But HCM, I want to tag onto that last comment, having been one of the minority white people in the communities I have chosen to serve in over the past 12 years, I can tell you it is a universal issue. What really got me to thinking about it is encountering attitudes such as gospel music is, if not the only authentic style of Christian music, at the very least superior, etc... I have been in the position of reminding myself and others that Jesus didn't sing tenor or learn Aramaic on the south side of Chicago.... It seems narcissistic concepts of Christ are everywhere, which is why we have to do personal inventory of our own attitudes consistently...

Constantine said...

I don't have a problem with the picture per se, other that it's inaccurate. Jesus wasn't physically a black man or took his heritage from Africa. (I'm not prejudice either.) So to HCM's point (though I know she meant it in a different way), "I wonder if we could see Jesus as the person most unlike us, and still feel his arms outstretched towards us in love and compassion...," I wonder too why a predominately minority church (as you describe it mi amiga) would need this "Icon?"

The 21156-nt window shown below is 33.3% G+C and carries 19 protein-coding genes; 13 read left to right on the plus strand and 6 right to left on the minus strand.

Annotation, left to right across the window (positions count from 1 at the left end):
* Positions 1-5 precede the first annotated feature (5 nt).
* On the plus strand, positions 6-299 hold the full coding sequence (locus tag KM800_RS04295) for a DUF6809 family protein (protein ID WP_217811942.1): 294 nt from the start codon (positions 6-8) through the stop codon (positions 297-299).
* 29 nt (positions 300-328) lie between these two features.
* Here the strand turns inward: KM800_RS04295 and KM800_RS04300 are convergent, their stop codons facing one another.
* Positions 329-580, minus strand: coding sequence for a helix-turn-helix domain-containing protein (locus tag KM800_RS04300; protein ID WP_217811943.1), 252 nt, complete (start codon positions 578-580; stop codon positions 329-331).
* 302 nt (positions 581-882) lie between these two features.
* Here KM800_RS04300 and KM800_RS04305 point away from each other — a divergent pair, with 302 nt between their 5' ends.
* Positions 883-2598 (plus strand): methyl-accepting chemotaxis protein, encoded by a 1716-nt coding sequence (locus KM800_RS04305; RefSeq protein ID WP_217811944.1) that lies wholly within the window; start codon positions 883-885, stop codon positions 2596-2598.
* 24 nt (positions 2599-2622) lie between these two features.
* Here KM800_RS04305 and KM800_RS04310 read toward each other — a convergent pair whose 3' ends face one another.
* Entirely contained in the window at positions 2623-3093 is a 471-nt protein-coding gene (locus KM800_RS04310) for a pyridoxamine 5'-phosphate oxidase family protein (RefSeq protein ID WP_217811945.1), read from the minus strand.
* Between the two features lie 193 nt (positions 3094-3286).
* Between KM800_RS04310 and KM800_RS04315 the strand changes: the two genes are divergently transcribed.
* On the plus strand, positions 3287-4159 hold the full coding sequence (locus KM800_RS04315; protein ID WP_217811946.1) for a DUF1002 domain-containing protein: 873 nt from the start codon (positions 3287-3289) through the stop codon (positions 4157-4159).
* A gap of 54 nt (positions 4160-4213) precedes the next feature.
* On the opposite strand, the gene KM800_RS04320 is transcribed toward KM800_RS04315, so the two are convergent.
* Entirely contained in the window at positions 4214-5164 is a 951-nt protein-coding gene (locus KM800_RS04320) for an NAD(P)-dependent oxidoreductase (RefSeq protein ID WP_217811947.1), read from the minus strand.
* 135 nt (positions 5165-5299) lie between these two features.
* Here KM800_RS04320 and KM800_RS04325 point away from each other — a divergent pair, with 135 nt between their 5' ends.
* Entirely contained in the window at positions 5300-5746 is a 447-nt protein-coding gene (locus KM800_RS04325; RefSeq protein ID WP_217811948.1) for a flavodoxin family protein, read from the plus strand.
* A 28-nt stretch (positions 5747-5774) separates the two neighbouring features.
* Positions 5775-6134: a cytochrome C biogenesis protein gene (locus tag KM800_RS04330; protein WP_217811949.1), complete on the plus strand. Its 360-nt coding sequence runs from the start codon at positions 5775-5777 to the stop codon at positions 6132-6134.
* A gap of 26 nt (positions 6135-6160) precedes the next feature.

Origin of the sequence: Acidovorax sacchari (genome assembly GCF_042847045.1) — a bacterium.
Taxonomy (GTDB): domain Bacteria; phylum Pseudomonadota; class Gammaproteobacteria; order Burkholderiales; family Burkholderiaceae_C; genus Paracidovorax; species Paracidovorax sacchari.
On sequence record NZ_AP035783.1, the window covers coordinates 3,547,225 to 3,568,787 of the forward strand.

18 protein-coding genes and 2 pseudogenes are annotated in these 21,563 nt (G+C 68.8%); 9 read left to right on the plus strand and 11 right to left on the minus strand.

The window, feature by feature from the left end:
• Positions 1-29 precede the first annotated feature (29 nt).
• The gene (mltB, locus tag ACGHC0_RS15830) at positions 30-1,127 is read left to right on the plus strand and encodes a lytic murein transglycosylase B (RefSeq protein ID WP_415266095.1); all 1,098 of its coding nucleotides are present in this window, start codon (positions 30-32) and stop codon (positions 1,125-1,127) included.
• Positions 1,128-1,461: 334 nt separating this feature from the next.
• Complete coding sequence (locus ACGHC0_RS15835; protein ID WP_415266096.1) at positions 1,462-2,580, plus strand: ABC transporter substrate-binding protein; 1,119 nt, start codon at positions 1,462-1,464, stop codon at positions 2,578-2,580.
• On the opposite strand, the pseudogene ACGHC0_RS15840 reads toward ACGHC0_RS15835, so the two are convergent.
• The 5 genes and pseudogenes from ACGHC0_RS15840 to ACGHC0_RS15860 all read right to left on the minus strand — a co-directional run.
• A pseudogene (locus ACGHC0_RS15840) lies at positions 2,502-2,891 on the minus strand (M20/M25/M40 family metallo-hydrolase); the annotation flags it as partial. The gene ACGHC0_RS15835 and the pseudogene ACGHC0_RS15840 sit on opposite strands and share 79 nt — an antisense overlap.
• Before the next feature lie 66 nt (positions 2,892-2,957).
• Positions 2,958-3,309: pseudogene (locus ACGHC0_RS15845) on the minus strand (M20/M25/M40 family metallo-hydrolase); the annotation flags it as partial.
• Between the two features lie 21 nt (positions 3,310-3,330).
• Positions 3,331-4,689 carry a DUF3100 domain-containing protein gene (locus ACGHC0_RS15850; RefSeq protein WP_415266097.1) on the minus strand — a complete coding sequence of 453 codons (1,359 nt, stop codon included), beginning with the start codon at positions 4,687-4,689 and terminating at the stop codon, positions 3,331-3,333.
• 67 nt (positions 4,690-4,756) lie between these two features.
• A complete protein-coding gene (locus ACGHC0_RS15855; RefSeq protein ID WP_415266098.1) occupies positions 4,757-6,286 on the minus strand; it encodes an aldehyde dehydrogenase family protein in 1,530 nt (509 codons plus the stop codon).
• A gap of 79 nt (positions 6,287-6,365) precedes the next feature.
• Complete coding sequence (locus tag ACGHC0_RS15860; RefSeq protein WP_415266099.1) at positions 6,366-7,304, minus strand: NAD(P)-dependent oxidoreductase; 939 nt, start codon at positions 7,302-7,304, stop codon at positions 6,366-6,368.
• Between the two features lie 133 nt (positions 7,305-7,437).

voixdange said...

I guess they need it for the same reason Europeans have so many times painted Jesus as a light skinned blond headed White guy. Go figure...

Constantine said...

Hey Angevoix.

Well…I’m white (EuroAmerican or whatever the PC verbiage is now) and have blond hair and blue eyes, and I don’t think Jesus looks like me.

I suspect he looked more or less like the stereotypical Middle Easterner (I’m not trying to be caustic here but candid). One of the earliest extant icons of Christ known, dating to the 6th or 7th century, is called “Christ Pantocrator – Sinai.” The original resides at St. Catherine's Monastery (Eastern Orthodox) in the Sinai desert in Egypt at the foot of Mount Sinai (“Mount Moses”). St. Catherine’s Monastery is considered by many to be the oldest working Christian monastery in the world. I say this because I hope that it gives some credence to what I’m saying about the appearance of the person of Jesus of Nazareth.